- Honors and Awards
- Residency Requirements
- Graduation Policy
- Transfer and Articulation Agreements
- Academic Standing and Progress
- Standards of Conduct
- Disciplinary Measures
- Redress of Grievances
Honors and Awards
NYU Grossman School of Medicine awards the MD degree with an honors distinction to students who perform original, hypothesis-driven research that demonstrates exceptional ability and knowledge in a chosen specialty area.
Students develop honors research projects under the guidance of experienced principal investigators, who serve as mentors, and work alongside graduate students and postdoctoral fellows to test hypotheses.
As a student in the Honors Program, you write and defend a thesis describing your scientific research. Approved honors projects fulfill the concentration requirement for the MD degree. You follow other projects in the lab, attend journal clubs and scientific seminars, and interact with scientists from around the world as they present their research in our .
These experiences prepare you for a career in academic medicine and distinguish you from your peers when pursuing top residencies or other career opportunities. Past participants often say that the student honors research project is one of the most rewarding experiences of their medical training.
Pioneering Translational Medicine
NYU Grossman School of Medicine's Honors Program was founded in 1957 and prioritized translational medicine—the application of research advances to new medical therapies—before the term was coined. At the same time, our program has long recognized the importance of training physicians in the basic sciences.
Training students in research practices through our Honors Program helped to shape the development of our MD/PhD program in 1964. Ours was one of the first U.S. medical scientist training programs founded with funding from the National Institutes of Health, along with programs at Albert Einstein College of Medicine and the Feinberg School of Medicine at Northwestern University.
Prior Honors Program participants have gone on to win awards for work that continues to resonate in medicine and medical education. Biochemist Severo Ochoa, MD, a founder of our program, won the 1959 Nobel Prize in Physiology or Medicine, along with fellow lab member Arthur Kornberg, MD, for their research into the role of enzymes in RNA and DNA synthesis. Their work laid the foundation for modern genetic engineering and has influenced the development of targeted therapies for cancer and viral infections.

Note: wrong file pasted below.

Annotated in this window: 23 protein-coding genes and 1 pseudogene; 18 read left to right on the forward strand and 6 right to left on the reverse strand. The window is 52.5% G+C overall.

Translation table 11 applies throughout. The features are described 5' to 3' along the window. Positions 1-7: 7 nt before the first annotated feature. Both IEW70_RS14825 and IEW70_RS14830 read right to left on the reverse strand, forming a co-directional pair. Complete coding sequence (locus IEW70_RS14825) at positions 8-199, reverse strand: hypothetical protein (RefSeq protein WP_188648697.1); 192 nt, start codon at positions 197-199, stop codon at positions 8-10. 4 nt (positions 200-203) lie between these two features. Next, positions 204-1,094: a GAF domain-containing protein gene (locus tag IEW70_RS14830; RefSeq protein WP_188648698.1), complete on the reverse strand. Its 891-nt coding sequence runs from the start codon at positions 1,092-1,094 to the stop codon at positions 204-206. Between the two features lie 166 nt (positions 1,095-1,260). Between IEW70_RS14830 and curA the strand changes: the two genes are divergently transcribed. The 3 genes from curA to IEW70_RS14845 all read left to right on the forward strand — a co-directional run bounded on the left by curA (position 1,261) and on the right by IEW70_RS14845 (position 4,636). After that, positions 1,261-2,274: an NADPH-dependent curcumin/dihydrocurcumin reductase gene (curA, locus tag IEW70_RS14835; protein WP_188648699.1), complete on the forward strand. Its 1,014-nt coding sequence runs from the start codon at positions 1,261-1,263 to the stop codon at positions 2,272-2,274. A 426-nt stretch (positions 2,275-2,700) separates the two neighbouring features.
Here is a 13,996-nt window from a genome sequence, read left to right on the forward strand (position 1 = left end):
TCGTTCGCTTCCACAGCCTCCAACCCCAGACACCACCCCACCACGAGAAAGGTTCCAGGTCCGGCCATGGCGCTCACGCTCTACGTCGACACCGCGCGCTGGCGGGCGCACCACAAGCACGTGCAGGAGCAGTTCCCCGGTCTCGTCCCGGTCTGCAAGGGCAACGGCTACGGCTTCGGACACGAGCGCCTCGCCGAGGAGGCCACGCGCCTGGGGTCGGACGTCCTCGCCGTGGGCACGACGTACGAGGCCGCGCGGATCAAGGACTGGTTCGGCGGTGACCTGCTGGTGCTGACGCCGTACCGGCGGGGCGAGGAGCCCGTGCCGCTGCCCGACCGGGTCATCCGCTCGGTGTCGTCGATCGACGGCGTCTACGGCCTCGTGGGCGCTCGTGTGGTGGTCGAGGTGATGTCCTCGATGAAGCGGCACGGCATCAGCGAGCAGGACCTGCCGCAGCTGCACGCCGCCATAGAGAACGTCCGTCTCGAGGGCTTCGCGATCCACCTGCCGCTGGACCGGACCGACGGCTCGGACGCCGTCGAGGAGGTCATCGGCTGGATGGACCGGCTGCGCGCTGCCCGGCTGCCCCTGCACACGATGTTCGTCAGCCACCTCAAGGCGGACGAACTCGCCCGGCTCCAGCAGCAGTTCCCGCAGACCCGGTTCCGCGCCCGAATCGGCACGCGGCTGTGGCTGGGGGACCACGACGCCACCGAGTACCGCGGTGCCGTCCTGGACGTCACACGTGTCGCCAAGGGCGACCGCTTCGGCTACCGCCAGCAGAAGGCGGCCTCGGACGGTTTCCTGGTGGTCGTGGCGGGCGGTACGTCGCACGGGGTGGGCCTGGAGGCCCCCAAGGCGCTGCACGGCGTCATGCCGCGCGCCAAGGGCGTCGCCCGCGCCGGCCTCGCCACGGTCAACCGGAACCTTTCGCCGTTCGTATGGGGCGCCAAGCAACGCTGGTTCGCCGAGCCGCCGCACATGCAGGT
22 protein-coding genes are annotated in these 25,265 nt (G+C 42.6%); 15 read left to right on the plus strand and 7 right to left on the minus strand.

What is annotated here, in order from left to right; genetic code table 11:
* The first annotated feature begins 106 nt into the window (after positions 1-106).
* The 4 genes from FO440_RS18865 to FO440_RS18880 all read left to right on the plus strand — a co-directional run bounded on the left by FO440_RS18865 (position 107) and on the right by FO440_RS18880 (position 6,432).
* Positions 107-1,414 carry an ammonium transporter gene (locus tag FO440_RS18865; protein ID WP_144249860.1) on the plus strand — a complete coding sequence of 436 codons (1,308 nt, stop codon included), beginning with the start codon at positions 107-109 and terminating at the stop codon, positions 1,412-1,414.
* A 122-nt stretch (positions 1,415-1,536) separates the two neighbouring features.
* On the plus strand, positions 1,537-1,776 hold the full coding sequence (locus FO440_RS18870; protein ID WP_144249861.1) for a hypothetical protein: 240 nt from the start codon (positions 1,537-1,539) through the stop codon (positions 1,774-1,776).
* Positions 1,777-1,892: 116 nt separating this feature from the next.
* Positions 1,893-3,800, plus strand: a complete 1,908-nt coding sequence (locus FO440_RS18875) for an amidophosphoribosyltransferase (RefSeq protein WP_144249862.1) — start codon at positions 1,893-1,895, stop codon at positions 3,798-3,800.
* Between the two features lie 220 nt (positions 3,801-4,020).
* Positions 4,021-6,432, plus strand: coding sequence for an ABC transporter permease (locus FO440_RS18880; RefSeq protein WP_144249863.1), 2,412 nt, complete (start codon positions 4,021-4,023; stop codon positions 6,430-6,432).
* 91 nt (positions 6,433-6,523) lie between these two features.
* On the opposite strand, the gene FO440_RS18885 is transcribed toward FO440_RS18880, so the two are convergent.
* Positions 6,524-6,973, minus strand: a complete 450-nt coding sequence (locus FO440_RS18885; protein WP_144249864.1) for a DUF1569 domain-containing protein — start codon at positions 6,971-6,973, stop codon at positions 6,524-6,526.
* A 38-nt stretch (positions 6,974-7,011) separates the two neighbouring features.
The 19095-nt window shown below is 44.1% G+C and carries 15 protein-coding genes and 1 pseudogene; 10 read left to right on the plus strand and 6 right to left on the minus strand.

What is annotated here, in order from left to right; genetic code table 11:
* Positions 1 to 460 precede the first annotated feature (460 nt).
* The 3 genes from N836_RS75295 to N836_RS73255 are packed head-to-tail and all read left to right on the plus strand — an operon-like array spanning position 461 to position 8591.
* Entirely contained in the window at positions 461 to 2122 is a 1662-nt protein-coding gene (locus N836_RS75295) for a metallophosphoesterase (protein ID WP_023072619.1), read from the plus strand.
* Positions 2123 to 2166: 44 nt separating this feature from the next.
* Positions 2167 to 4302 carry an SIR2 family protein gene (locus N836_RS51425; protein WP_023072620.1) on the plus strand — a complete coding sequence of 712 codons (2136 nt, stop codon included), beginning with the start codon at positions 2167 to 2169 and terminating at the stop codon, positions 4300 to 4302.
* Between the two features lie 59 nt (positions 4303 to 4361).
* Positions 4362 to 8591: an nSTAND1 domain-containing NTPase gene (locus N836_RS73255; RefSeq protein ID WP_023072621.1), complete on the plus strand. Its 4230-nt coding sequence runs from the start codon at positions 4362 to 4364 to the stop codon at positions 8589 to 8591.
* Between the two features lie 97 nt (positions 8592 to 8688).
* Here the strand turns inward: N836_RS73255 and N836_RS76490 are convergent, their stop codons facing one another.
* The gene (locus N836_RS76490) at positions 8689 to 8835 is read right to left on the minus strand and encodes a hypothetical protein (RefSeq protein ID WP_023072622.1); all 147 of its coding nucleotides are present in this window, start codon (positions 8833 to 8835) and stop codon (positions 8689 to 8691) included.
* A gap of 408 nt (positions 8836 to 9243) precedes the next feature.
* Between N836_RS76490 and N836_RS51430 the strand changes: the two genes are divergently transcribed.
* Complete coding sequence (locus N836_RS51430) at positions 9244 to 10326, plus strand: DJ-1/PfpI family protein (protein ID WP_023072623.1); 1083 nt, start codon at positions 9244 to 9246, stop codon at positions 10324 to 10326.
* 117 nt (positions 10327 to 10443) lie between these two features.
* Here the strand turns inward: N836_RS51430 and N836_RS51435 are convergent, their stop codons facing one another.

If you’ve completed a semester of medical school, are in excellent academic standing, and are interested in applying to the Honors Program, contact Kristi Tutela-Dane at Kristi.Tutela-Dane@NYULangone.org to schedule an appointment with our program director, Kelly Ruggles, PhD.
Students must complete 130 weeks of coursework in residence at NYU Grossman School of Medicine.
No candidate may be recommended for a degree until all required fees have been paid. NYU Grossman School of Medicine cannot be responsible for the inclusion in the current official graduation list of any candidate who pays fees after the first day of May, September, or January for degrees in May, September, or January, respectively.
Following the payment of all required fees, and on approval of the faculty, the candidate will be recommended for the degree as of the date of the next regular meeting of the NYU Grossman School of Medicine Board of Trustees at which the awarding of degrees is a part of the order of business.
For students enrolled in four- or five-year pathways, the university confers the MD degree in May. For three-year-pathway students, the MD degree is conferred in June; and for students enrolled in the Oral and Maxillofacial Surgery program, the degree is conferred in January.
Graduation Requirements for MD Students
Specific coursework and clerkship requirements are necessary to graduate. Learn more about our graduation requirements.
Transfer and Articulation Agreements
NYU Grossman School of Medicine does not accept transfer students.
The grading system for the pre-clerkship modules and clinical electives is Pass/Fail. The grading system for required clinical clerkships, Selectives, and Advanced Clinically Integrated Science Selectives (ACISS) is Honors, High Pass, Pass, and Fail. An Incomplete (I) is a temporary grade assigned by a Module, Clerkship, Selective, ACISS, or Elective Director after approval by the Office of Medical Education (OME) only for students unable to complete the academic requirements within the allotted time because of unexpected events. A failing grade is recorded on the student transcript as No Credit (NC).